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Information Literacy

Online Information Literacy videos and activities, request a library instruction session, and tools to learn more about Information Literacy.

Information Literacy Program

Welcome to the Paul Meek LIbrary Information Literacy website!  The IL Program at UTM is based on the 2016 ACRL Framework for Information Literacy for Higher Education.  You can find out more about the Framework and threshold concepts in the tabs above.  

Based on the feedback from a faculty survey completed in May of 2018 the IL Program will focus on the following components:  Online tutorials and course guides, faculty consultations and assignment design, and instruction (one-shot and embedded activities).  A smaller interest was expressed for basic information literacy workshops for faculty, with the potential for train-the-trainer workshops if interest increases in the future.

This site includes information on the various components of the PML Information Literacy Program, including library instruction, faculty consultations, assessment, tutorials, and the ACRL Framework.  And it's still under construction, so expect more information in the future! 

Feel free to explore.  And contact your friendly neighborhood Information Literacy Librarian if you have any questions.   

The Association of College and Research Libraries (ACRL) defines information literacy as "the set of integrated abilities encompassing the reflective discovery of information, the understanding of how information is produced and valued, and the use of information in creating new knowledge and participating ethically in communities of learning."

At its very basic level, teaching information literacy involves helping students understand how to access various resources and how to determine appropriate resources for specific uses (like assignments). But beyond that, information literacy instruction involves several layers, including guiding students to think critically about authority and developing their own scholarly voices.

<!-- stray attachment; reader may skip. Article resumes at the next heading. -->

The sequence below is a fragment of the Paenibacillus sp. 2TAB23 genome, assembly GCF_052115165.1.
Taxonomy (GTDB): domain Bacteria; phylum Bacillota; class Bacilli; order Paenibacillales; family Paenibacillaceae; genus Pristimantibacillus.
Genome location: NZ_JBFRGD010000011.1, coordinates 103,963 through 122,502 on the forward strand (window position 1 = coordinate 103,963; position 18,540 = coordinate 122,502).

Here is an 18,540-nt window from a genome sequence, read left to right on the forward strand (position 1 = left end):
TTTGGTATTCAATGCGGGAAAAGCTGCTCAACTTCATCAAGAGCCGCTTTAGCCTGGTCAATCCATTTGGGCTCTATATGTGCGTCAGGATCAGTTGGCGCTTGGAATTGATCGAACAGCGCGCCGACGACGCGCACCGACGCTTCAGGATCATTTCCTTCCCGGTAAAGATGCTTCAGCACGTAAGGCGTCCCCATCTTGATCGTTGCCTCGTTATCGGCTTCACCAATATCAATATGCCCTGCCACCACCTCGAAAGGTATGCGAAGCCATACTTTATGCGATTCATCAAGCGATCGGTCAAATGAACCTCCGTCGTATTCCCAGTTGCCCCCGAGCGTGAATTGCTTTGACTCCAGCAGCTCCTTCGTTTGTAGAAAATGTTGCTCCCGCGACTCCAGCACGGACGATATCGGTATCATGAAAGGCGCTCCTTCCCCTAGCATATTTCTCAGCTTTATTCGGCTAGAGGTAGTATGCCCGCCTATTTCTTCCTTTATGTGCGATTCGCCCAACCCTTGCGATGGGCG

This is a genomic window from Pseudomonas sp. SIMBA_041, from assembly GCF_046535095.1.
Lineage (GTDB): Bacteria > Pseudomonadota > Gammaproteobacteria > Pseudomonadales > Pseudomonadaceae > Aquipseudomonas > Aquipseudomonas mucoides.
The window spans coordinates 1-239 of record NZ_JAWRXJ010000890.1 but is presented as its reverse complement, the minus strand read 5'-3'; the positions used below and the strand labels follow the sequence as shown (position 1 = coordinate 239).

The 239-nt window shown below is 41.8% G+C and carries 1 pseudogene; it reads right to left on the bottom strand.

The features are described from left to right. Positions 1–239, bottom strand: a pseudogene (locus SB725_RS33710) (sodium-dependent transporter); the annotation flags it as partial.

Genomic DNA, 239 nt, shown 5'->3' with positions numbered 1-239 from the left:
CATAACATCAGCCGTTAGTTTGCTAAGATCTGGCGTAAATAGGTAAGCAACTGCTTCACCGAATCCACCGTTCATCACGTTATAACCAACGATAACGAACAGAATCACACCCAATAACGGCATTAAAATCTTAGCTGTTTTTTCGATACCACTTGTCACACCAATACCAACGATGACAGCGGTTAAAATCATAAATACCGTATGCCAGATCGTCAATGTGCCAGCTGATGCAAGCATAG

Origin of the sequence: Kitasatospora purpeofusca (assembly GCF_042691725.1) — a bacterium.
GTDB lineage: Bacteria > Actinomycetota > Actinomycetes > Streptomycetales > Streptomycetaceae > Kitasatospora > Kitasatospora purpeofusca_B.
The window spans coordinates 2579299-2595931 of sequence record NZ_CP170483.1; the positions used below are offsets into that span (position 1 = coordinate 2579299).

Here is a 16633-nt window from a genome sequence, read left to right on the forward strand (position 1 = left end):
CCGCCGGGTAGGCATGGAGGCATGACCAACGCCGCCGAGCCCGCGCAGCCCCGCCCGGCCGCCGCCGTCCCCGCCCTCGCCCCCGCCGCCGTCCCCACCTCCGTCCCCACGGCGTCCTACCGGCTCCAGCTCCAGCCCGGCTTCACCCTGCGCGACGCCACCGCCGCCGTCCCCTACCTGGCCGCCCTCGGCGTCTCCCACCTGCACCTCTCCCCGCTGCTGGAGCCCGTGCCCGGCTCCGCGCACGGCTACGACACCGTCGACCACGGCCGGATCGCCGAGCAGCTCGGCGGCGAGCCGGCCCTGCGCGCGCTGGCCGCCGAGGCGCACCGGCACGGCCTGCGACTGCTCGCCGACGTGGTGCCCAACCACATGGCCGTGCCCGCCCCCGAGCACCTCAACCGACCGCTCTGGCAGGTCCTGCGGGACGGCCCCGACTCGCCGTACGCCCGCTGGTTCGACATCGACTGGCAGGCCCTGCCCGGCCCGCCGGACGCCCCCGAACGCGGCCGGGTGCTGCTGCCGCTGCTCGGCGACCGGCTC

The goals of the program are as follows:

  1. Teach UTM students the information literacy skills needed to navigate the modern information landscape, both during their time at UTM and beyond, to create lifelong learners and critical consumers of information.
  2. Integrate Information Literacy into the curriculum, starting with first-year programs and courses, scaffolding the program over several years to reach senior capstone and research courses and graduate students.
  3. Train librarians in relevant and timely pedagogical/andragogical approaches to information literacy and application of the ACRL Framework for Information Literacy for Higher Education. 

The program goals also align with the first two goals of the UT Martin Five-Year Strategic Plan:

Goal I: Prepare graduates to be responsible, informed and engaged citizens in their workplaces and the larger community.

Goal II: Recruit, retain, and graduate students prepared for careers, professions and life.  

The ACRL Framework for Information Literacy for Higher Education underpins Paul Meek Library's Information Literacy Program. The Framework is based on threshold concepts, which is a different approach than the older checklist of standards. While still including how-to components, modern information literacy instruction goes further by encouraging students to look beyond just the steps involved in searching a catalog or using a checklist for evaluating a source. 

The Frames:

  • Authority is Constructed and Contextual
  • Information Creation as a Process
  • Information has Value
  • Research as Inquiry
  • Scholarship as Conversation
  • Searching as Strategic Exploration

Threshold concepts were originally developed by Jan Meyer and Ray Land and can be likened to portals or doorways a student must pass through on the way to transformational learning.  This is oversimplifying the concept, so see the resources below for more information.  

Do I have to bring my students to a library classroom?

Nope! We have a variety of spaces in the library we can use, including a 28 seat computer lab, but we can also visit your classroom and have students use their mobile devices for activities.

What if I want more than one classroom session?

Great! Information literacy can't be taught in just one session, so we're happy to visit more than once. We're also in the process of developing some ideas about embedded librarians and potential co-teaching opportunities. 

What if I don't have time for a librarian visit?

We understand classroom time is at a premium. We can stop by for a few minutes to just say hi and let the students know librarians can help with research, or we can offer assignment design ideas and online assistance without visiting the classroom.